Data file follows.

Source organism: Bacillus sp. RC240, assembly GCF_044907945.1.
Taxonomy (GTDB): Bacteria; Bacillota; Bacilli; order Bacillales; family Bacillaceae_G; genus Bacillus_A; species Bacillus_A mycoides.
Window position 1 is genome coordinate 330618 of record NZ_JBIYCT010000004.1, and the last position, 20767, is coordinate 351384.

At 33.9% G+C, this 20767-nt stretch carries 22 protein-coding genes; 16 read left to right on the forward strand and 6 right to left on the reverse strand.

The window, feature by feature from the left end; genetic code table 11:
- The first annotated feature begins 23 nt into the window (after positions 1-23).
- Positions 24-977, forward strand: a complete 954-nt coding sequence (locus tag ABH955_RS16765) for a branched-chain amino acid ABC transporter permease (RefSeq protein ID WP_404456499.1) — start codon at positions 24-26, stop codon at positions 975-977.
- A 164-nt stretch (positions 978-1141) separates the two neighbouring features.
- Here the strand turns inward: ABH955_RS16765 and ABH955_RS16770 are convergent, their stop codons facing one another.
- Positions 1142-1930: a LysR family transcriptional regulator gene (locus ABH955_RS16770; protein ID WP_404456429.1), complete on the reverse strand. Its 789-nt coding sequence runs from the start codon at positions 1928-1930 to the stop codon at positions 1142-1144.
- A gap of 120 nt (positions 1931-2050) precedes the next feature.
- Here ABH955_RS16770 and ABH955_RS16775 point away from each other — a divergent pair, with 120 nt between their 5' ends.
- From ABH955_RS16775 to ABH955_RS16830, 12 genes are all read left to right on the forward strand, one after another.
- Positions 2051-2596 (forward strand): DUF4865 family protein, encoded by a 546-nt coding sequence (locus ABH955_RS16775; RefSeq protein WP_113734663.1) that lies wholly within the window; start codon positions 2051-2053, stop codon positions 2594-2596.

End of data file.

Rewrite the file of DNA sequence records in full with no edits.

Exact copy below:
Source organism: Bacillus sp. RC240, assembly GCF_044907945.1.
Taxonomy (GTDB): Bacteria; Bacillota; Bacilli; order Bacillales; family Bacillaceae_G; genus Bacillus_A; species Bacillus_A mycoides.
Window position 1 is genome coordinate 330618 of record NZ_JBIYCT010000004.1, and the last position, 20767, is coordinate 351384.

At 33.9% G+C, this 20767-nt stretch carries 22 protein-coding genes; 16 read left to right on the forward strand and 6 right to left on the reverse strand.

The window, feature by feature from the left end; genetic code table 11:
- The first annotated feature begins 23 nt into the window (after positions 1-23).
- Positions 24-977, forward strand: a complete 954-nt coding sequence (locus tag ABH955_RS16765) for a branched-chain amino acid ABC transporter permease (RefSeq protein ID WP_404456499.1) — start codon at positions 24-26, stop codon at positions 975-977.
- A 164-nt stretch (positions 978-1141) separates the two neighbouring features.
- Here the strand turns inward: ABH955_RS16765 and ABH955_RS16770 are convergent, their stop codons facing one another.
- Positions 1142-1930: a LysR family transcriptional regulator gene (locus ABH955_RS16770; protein ID WP_404456429.1), complete on the reverse strand. Its 789-nt coding sequence runs from the start codon at positions 1928-1930 to the stop codon at positions 1142-1144.
- A gap of 120 nt (positions 1931-2050) precedes the next feature.
- Here ABH955_RS16770 and ABH955_RS16775 point away from each other — a divergent pair, with 120 nt between their 5' ends.
- From ABH955_RS16775 to ABH955_RS16830, 12 genes are all read left to right on the forward strand, one after another.
- Positions 2051-2596 (forward strand): DUF4865 family protein, encoded by a 546-nt coding sequence (locus ABH955_RS16775; RefSeq protein WP_113734663.1) that lies wholly within the window; start codon positions 2051-2053, stop codon positions 2594-2596.